No Museum for Trees, but Plenty of Gravel for the Parking Lot

 
Abandoned Mines to Wetlands

For the “Too Long; Didn’t Read” folks (you're missing out, but still check out the video and graphics below): 
Clearing floodplain forests for sand and gravel mining sets off a chain reaction that reduces the ability to temporarily store water, which increases the severity of a flooding event, which increases recovery time. 

Simultaneously, and/or stemming from these events:

An overflowing river can change course by flowing into an abandoned floodplain mining pit that is too close to the channel. Over time, the river begins to straighten, which increases water velocity, leading to more aggressive erosion of the riverbank. These occurrences create an unstable habitat for wildlife and increase the severity of a flooding event, again increasing recovery time. Riverbank erosion also pushes sediment downstream, which increases flooding risk downstream.

The Whole Story:
Until recently, I didn’t know that abandoned sand and gravel mines along the Amite River contributed to the 2016 floods in Baton Rouge, Denham Springs, Watson, and surrounding areas. I only learned about this issue when a classmate in the LSU Landscape Architecture program, Victoria Gough, presented her senior project on how to restore these abandoned sites to their natural, forested condition to act as flood buffers and to serve as areas for kayaking, fishing, and swimming. Victoria’s research during the last year of her studies helped her to understand how “60 years of floodplain sand and gravel mining has played a dominant role in the evolution of the Amite River.”

Reclaiming Abandoned Mines (Credit: Victoria Gough, RRSLA)

Reclaiming Abandoned Mines (Credit: Victoria Gough, RRSLA)

Having grown up along the Amite, but now a Landscape Designer at Pharis Design in Austin, Texas, Victoria explained that her family’s experience in the 2016 floods motivated her to study this issue. After nearly two years, Victoria’s family is still working to repair damage from three feet of water in their home.

While the precipitating factor of the 2016 floods was an unrelenting storm that dumped over 20 inches of rain over three days on East Baton Rouge and neighboring parishes, the resulting flash floods from the overflowing Comite and Amite Rivers caused devastating damage – nearly “50,000 to 75,000 structures flooded… and 13 people [dead].” *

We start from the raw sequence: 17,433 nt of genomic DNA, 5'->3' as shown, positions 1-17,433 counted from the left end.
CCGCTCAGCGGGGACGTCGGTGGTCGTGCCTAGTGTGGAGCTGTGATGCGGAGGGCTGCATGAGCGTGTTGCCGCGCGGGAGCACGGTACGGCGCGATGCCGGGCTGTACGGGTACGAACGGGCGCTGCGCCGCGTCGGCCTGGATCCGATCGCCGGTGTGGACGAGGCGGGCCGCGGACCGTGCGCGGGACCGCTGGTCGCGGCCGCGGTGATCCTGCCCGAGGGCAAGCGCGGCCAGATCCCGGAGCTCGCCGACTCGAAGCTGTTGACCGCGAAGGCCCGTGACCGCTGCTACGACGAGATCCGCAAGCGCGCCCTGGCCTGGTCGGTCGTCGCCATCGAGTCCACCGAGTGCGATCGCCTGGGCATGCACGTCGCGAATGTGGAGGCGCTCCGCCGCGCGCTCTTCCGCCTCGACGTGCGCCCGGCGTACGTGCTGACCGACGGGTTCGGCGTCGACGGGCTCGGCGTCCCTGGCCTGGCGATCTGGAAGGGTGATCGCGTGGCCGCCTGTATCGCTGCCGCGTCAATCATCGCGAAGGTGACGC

Part of the reason the rivers overflowed into nearby, low-lying neighborhoods was because of direct and indirect effects of sand and gravel mining in the rivers’ floodplains. An important industry in this region, these mines are necessarily located near rivers because sand and gravel deposits naturally occur in floodplains. 

While the act of sand and gravel mining itself does not cause flooding, three critical factors associated with floodplain mining contribute to the likelihood that the adjacent river will cause significant damage when inundated:

  1. Floodplain forest clearing;
  2. Mining pit proximity to river channel; and 
  3. Mine abandonment without restoration or filling. 
     

1. Trees, Make Way: Accessing sand and gravel deposits requires clearing the floodplain forests, which are buffers between land and water. These wetlands perform several essential tasks, such as: 

  • Helping to absorb excess water when the river is overwhelmed;
  • Slowing the river’s current; and
  • Reducing riverbank erosion by anchoring sediment with roots. 

2. Heading for Rock Bottom: Mining creates deep pits, and since water always seeks the lowest point, mining in the floodplain too close to the river invites trouble. The video below, by Little River Research & Design, helps explain what can happen when a river meets a floodplain mine pit. Here are over-simplified explanations of a few technical terms:

  • Pit Capture: When an overflowing river finds a mining pit in the floodplain close enough to the original channel, it rushes to fill the pit and, consequently, causes the river’s course to change. 
  • Hungry Water: The river normally carries suspended sediment particles, which help to ‘weigh’ down the water, but as the river fills the pit, this sediment drops and also begins to fill the mine, allowing the water to become lighter and to move more quickly and more aggressively downstream of the pit. 
  • Headcut / Incision: The water cutting away at the riverbank, eroding the sediment. Homes downstream and built close to the river are in danger of falling in as the base of the riverbank is cut away.  

3. Left Wide Open: Decades of lax regulation of the sand and gravel mining industry in Louisiana have led to many mines being abandoned without restoration or even without being filled. Having seen the video, we now know why this is a bad idea.

The dangers of abandoned floodplain mines were not only acknowledged by the Louisiana statute RS 30:905.1 (Abandoned Mine Reclamation), but also led to studies commissioned by former Louisiana Governor Buddy Roemer and the U.S. Army Corps of Engineers. The statute even provides that there is supposed to be money (somewhere) to reclaim these mines. 

Even for those of us who have grown up near rivers, it’s easy to forget how powerful a river is until it suddenly swells and rises during periods of heavy rain, surging down and threatening to spill out of the usual confines of its channel. Remembering this will help us to seek and advocate for solutions to preventable situations, such as ones abandoned mines threaten to create. I think we can agree with Victoria: “…I hope with the research and understanding of the Amite, this won’t happen to anybody again.” 

*Advocate Staff Report. "What caused the historic August 2016 flood, and what are the odds it could happen again?" The Advocate 5 August 2017. <https://www.theadvocate.com/louisiana_flood_2016/article_3b7578fc-77b0-11e7-9aab-f7c07d05efcb.html>.

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